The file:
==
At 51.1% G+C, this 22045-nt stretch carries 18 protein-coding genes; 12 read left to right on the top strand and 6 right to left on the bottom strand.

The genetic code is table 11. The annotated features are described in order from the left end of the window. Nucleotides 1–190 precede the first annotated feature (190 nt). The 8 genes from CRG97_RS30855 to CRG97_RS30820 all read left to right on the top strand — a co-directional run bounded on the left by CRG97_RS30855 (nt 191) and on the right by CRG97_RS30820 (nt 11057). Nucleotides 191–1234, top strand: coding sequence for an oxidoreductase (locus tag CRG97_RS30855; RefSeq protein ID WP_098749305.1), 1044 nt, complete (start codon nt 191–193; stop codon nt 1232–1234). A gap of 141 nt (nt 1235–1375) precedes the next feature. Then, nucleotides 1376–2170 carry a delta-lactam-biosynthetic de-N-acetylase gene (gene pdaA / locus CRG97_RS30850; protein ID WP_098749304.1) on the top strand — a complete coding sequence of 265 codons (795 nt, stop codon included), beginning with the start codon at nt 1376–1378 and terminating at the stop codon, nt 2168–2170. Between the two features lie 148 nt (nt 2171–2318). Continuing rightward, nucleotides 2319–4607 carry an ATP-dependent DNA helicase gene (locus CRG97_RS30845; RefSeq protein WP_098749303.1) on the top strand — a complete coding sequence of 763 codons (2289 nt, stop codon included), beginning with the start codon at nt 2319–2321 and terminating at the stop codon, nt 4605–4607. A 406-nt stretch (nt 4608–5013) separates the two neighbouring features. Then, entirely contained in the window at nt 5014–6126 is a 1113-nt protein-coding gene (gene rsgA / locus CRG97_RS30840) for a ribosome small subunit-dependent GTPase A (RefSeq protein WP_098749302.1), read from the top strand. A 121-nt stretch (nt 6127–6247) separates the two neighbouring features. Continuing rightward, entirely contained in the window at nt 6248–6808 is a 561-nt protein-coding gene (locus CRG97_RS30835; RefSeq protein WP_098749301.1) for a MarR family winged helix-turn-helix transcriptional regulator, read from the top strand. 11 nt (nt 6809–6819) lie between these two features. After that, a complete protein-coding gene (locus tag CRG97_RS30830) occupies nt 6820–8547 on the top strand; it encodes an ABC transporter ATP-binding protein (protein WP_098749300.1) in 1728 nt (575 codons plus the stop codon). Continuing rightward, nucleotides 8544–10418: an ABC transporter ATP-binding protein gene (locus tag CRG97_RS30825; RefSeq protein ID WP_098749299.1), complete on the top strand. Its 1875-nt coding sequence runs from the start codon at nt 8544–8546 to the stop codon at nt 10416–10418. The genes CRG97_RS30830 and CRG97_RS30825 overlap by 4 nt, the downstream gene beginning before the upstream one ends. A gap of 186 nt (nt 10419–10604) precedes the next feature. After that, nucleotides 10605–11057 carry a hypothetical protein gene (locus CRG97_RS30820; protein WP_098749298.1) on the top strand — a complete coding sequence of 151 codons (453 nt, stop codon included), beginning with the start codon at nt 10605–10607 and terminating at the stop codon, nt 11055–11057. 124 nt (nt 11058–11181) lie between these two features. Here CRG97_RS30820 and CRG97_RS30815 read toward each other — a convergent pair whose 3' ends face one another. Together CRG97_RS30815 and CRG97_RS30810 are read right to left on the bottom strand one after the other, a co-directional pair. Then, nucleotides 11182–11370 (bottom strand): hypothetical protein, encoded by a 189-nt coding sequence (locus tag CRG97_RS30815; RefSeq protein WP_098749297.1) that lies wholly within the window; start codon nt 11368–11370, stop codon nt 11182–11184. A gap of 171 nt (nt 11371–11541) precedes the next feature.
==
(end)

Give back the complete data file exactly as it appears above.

At 51.1% G+C, this 22045-nt stretch carries 18 protein-coding genes; 12 read left to right on the top strand and 6 right to left on the bottom strand.

The genetic code is table 11. The annotated features are described in order from the left end of the window. Nucleotides 1–190 precede the first annotated feature (190 nt). The 8 genes from CRG97_RS30855 to CRG97_RS30820 all read left to right on the top strand — a co-directional run bounded on the left by CRG97_RS30855 (nt 191) and on the right by CRG97_RS30820 (nt 11057). Nucleotides 191–1234, top strand: coding sequence for an oxidoreductase (locus tag CRG97_RS30855; RefSeq protein ID WP_098749305.1), 1044 nt, complete (start codon nt 191–193; stop codon nt 1232–1234). A gap of 141 nt (nt 1235–1375) precedes the next feature. Then, nucleotides 1376–2170 carry a delta-lactam-biosynthetic de-N-acetylase gene (gene pdaA / locus CRG97_RS30850; protein ID WP_098749304.1) on the top strand — a complete coding sequence of 265 codons (795 nt, stop codon included), beginning with the start codon at nt 1376–1378 and terminating at the stop codon, nt 2168–2170. Between the two features lie 148 nt (nt 2171–2318). Continuing rightward, nucleotides 2319–4607 carry an ATP-dependent DNA helicase gene (locus CRG97_RS30845; RefSeq protein WP_098749303.1) on the top strand — a complete coding sequence of 763 codons (2289 nt, stop codon included), beginning with the start codon at nt 2319–2321 and terminating at the stop codon, nt 4605–4607. A 406-nt stretch (nt 4608–5013) separates the two neighbouring features. Then, entirely contained in the window at nt 5014–6126 is a 1113-nt protein-coding gene (gene rsgA / locus CRG97_RS30840) for a ribosome small subunit-dependent GTPase A (RefSeq protein WP_098749302.1), read from the top strand. A 121-nt stretch (nt 6127–6247) separates the two neighbouring features. Continuing rightward, entirely contained in the window at nt 6248–6808 is a 561-nt protein-coding gene (locus CRG97_RS30835; RefSeq protein WP_098749301.1) for a MarR family winged helix-turn-helix transcriptional regulator, read from the top strand. 11 nt (nt 6809–6819) lie between these two features. After that, a complete protein-coding gene (locus tag CRG97_RS30830) occupies nt 6820–8547 on the top strand; it encodes an ABC transporter ATP-binding protein (protein WP_098749300.1) in 1728 nt (575 codons plus the stop codon). Continuing rightward, nucleotides 8544–10418: an ABC transporter ATP-binding protein gene (locus tag CRG97_RS30825; RefSeq protein ID WP_098749299.1), complete on the top strand. Its 1875-nt coding sequence runs from the start codon at nt 8544–8546 to the stop codon at nt 10416–10418. The genes CRG97_RS30830 and CRG97_RS30825 overlap by 4 nt, the downstream gene beginning before the upstream one ends. A gap of 186 nt (nt 10419–10604) precedes the next feature. After that, nucleotides 10605–11057 carry a hypothetical protein gene (locus CRG97_RS30820; protein WP_098749298.1) on the top strand — a complete coding sequence of 151 codons (453 nt, stop codon included), beginning with the start codon at nt 10605–10607 and terminating at the stop codon, nt 11055–11057. 124 nt (nt 11058–11181) lie between these two features. Here CRG97_RS30820 and CRG97_RS30815 read toward each other — a convergent pair whose 3' ends face one another. Together CRG97_RS30815 and CRG97_RS30810 are read right to left on the bottom strand one after the other, a co-directional pair. Then, nucleotides 11182–11370 (bottom strand): hypothetical protein, encoded by a 189-nt coding sequence (locus tag CRG97_RS30815; RefSeq protein WP_098749297.1) that lies wholly within the window; start codon nt 11368–11370, stop codon nt 11182–11184. A gap of 171 nt (nt 11371–11541) precedes the next feature.